Update #2: Deloitte told Eurogamer this morning it hasn't officially been appointed as administrator yet and so can't comment on the situation. The appointment is expected to be announced this afternoon.
Update: It's official, HMV is appointing Deloitte as an administrator for its 239-store chain, making it the latest High Street casualty.
The company is suspending trading shares on the London Stock exchange, HMV said in a statement (via the BBC). "The board regrets to announce that it has been unable to reach a position where it feels able to continue to trade outside of insolvency protection," it explained.
HMV added, "Understand that it is the intention of the administrators, once appointed, to continue to trade whilst they seek a purchaser for the business."
Retail analyst Conlumino's managing director Neil Saunders, claimed this grim conclusion "was always inevitable" and noted "HMV's reported demise is a structural failure."
"In the digital era, where 73.4 per cent of music and film are downloaded, HMV's business model has simply become increasingly irrelevant and unsustainable," he explained. "Coming hard on the heels of the failure of Comet and Jessops this latest potential administration demonstrates the significant pressure on retailers, many of which are contending with a consumer downturn alongside structural shifts in the sector."
"The bottom line is that there is no real future for physical retail in the music sector," Saunders added.
Original story: Multimedia retailer HMV's financial status has gone from bad to worse as the popular chain is considering going into administration tomorrow morning.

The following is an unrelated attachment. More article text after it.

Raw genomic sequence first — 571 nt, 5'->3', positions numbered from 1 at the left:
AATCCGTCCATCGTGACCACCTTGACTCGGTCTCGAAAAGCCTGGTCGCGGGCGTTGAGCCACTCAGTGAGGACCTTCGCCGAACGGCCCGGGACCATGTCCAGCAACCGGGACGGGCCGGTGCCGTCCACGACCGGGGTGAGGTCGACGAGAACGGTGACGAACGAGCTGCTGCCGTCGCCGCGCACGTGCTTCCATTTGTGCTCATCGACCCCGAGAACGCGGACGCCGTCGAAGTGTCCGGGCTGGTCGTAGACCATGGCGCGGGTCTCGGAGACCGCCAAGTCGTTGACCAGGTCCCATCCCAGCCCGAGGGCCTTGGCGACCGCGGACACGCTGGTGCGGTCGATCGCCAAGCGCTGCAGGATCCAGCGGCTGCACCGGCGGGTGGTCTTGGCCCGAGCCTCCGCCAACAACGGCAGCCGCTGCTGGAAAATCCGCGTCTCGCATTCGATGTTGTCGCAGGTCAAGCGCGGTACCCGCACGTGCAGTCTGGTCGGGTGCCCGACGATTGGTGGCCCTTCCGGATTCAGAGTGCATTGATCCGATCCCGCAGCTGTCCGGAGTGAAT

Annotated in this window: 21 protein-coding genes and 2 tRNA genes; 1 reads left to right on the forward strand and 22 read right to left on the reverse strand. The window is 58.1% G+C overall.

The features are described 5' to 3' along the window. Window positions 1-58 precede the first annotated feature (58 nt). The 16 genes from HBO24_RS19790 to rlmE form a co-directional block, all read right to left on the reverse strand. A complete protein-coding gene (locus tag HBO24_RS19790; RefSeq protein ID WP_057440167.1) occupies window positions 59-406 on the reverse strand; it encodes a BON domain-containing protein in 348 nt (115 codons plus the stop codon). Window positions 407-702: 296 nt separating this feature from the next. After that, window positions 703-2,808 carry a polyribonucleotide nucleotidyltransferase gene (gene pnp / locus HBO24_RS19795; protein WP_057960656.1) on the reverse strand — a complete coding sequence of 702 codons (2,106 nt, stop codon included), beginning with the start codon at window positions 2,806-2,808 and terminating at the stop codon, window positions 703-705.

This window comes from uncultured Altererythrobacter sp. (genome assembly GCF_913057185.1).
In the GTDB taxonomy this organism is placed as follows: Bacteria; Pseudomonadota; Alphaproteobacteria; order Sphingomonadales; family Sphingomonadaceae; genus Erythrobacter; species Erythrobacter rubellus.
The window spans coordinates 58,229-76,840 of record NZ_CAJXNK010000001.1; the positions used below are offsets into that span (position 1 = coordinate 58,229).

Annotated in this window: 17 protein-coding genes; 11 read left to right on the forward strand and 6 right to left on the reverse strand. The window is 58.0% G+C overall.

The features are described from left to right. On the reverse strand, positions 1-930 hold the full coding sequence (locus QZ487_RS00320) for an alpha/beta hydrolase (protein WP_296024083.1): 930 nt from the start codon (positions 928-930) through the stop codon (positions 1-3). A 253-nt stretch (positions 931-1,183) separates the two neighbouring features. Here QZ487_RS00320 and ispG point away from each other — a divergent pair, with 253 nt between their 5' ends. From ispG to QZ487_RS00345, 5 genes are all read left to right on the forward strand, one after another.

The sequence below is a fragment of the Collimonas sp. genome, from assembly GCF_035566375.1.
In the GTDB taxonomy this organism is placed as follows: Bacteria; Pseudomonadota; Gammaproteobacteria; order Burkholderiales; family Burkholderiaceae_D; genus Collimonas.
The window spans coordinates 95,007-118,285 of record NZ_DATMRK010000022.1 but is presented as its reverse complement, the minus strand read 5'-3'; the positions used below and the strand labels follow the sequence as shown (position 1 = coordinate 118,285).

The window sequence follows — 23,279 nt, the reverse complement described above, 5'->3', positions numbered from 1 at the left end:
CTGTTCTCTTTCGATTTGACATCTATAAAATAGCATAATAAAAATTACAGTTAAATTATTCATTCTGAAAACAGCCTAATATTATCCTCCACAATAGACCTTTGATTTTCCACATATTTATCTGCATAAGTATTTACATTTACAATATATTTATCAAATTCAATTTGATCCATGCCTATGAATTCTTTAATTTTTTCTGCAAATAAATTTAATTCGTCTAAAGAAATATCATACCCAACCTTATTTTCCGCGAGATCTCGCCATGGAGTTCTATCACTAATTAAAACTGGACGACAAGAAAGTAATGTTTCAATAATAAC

Nearly 4500 jobs are at risk, according to The Guardian (though the BBC lists this as 4350) as the 90-year old retailer is preparing to call in Deloitte as administrators following a disappointing fourth quarter when the majority of sales are usually made.
The 239-store chain has been staving off bankruptcy for nearly two years and its share price fell a devastating 40 per cent in December when the franchise was in £180 million in debt. HMV was thought to be staying alive due to funding by its suppliers such as Universal Music, EMI, Warner Brothers and Disney in exchange for shares, but it's now said that these firms declined to provide the additional funding HMV so desperately needed.
Assuming HMV goes the way of the dodo, this would be the largest in a long line of High Street shops shuttering after Comet's closure last year and Jessops' 187-shop termination just last week that saw 1370 staff laid off.
How will this affect those with pre-orders, gift vouchers and store credit? We're not sure, but we're looking into it and HMV is expected to release a formal announcement later. Until then, the shop's website is still advertising its 25 per cent off sale that lasts until 2nd February.